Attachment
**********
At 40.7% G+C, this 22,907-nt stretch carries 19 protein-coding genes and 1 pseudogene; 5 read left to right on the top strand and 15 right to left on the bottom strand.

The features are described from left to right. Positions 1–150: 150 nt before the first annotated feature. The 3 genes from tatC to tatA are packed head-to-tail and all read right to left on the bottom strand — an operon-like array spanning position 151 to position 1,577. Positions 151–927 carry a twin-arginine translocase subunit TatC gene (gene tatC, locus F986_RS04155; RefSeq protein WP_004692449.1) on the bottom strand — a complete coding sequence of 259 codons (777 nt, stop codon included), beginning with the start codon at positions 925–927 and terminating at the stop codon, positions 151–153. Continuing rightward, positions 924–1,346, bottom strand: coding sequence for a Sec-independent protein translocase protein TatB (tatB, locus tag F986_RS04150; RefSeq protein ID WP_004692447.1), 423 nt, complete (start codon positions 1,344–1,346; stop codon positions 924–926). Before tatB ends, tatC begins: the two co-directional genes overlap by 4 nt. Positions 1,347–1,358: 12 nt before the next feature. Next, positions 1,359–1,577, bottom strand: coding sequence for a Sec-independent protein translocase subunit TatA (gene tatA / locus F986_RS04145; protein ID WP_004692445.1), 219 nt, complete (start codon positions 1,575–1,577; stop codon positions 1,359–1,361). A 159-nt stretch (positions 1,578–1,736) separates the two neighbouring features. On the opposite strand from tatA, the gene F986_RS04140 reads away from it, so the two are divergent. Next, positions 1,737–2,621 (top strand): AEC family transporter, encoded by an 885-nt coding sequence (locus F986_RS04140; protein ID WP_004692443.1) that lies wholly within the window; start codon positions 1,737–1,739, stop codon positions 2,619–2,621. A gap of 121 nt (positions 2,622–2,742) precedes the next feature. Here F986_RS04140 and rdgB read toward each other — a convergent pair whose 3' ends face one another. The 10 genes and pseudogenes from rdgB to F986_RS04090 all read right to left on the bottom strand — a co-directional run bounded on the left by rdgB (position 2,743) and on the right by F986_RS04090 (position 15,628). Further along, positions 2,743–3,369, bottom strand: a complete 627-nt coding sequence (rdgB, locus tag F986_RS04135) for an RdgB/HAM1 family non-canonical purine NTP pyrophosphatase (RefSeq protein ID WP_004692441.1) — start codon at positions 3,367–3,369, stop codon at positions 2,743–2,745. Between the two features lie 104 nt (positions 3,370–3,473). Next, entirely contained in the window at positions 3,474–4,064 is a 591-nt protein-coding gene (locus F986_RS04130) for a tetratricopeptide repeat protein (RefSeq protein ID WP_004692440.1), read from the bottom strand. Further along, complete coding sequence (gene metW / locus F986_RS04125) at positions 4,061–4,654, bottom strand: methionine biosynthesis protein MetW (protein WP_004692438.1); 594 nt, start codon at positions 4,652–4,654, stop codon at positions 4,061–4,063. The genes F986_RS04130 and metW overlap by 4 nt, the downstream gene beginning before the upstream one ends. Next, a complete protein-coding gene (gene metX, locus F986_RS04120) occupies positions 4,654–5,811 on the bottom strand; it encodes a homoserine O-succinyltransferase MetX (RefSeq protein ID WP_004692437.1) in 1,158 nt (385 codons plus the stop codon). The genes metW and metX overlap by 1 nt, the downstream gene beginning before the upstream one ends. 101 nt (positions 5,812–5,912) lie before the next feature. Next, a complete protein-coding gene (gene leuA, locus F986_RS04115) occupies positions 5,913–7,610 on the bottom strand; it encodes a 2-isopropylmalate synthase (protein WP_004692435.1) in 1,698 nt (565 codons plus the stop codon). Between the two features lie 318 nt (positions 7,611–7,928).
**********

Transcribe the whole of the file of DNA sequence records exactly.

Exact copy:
At 40.7% G+C, this 22,907-nt stretch carries 19 protein-coding genes and 1 pseudogene; 5 read left to right on the top strand and 15 right to left on the bottom strand.

The features are described from left to right. Positions 1–150: 150 nt before the first annotated feature. The 3 genes from tatC to tatA are packed head-to-tail and all read right to left on the bottom strand — an operon-like array spanning position 151 to position 1,577. Positions 151–927 carry a twin-arginine translocase subunit TatC gene (gene tatC, locus F986_RS04155; RefSeq protein WP_004692449.1) on the bottom strand — a complete coding sequence of 259 codons (777 nt, stop codon included), beginning with the start codon at positions 925–927 and terminating at the stop codon, positions 151–153. Continuing rightward, positions 924–1,346, bottom strand: coding sequence for a Sec-independent protein translocase protein TatB (tatB, locus tag F986_RS04150; RefSeq protein ID WP_004692447.1), 423 nt, complete (start codon positions 1,344–1,346; stop codon positions 924–926). Before tatB ends, tatC begins: the two co-directional genes overlap by 4 nt. Positions 1,347–1,358: 12 nt before the next feature. Next, positions 1,359–1,577, bottom strand: coding sequence for a Sec-independent protein translocase subunit TatA (gene tatA / locus F986_RS04145; protein ID WP_004692445.1), 219 nt, complete (start codon positions 1,575–1,577; stop codon positions 1,359–1,361). A 159-nt stretch (positions 1,578–1,736) separates the two neighbouring features. On the opposite strand from tatA, the gene F986_RS04140 reads away from it, so the two are divergent. Next, positions 1,737–2,621 (top strand): AEC family transporter, encoded by an 885-nt coding sequence (locus F986_RS04140; protein ID WP_004692443.1) that lies wholly within the window; start codon positions 1,737–1,739, stop codon positions 2,619–2,621. A gap of 121 nt (positions 2,622–2,742) precedes the next feature. Here F986_RS04140 and rdgB read toward each other — a convergent pair whose 3' ends face one another. The 10 genes and pseudogenes from rdgB to F986_RS04090 all read right to left on the bottom strand — a co-directional run bounded on the left by rdgB (position 2,743) and on the right by F986_RS04090 (position 15,628). Further along, positions 2,743–3,369, bottom strand: a complete 627-nt coding sequence (rdgB, locus tag F986_RS04135) for an RdgB/HAM1 family non-canonical purine NTP pyrophosphatase (RefSeq protein ID WP_004692441.1) — start codon at positions 3,367–3,369, stop codon at positions 2,743–2,745. Between the two features lie 104 nt (positions 3,370–3,473). Next, entirely contained in the window at positions 3,474–4,064 is a 591-nt protein-coding gene (locus F986_RS04130) for a tetratricopeptide repeat protein (RefSeq protein ID WP_004692440.1), read from the bottom strand. Further along, complete coding sequence (gene metW / locus F986_RS04125) at positions 4,061–4,654, bottom strand: methionine biosynthesis protein MetW (protein WP_004692438.1); 594 nt, start codon at positions 4,652–4,654, stop codon at positions 4,061–4,063. The genes F986_RS04130 and metW overlap by 4 nt, the downstream gene beginning before the upstream one ends. Next, a complete protein-coding gene (gene metX, locus F986_RS04120) occupies positions 4,654–5,811 on the bottom strand; it encodes a homoserine O-succinyltransferase MetX (RefSeq protein ID WP_004692437.1) in 1,158 nt (385 codons plus the stop codon). The genes metW and metX overlap by 1 nt, the downstream gene beginning before the upstream one ends. 101 nt (positions 5,812–5,912) lie before the next feature. Next, a complete protein-coding gene (gene leuA, locus F986_RS04115) occupies positions 5,913–7,610 on the bottom strand; it encodes a 2-isopropylmalate synthase (protein WP_004692435.1) in 1,698 nt (565 codons plus the stop codon). Between the two features lie 318 nt (positions 7,611–7,928).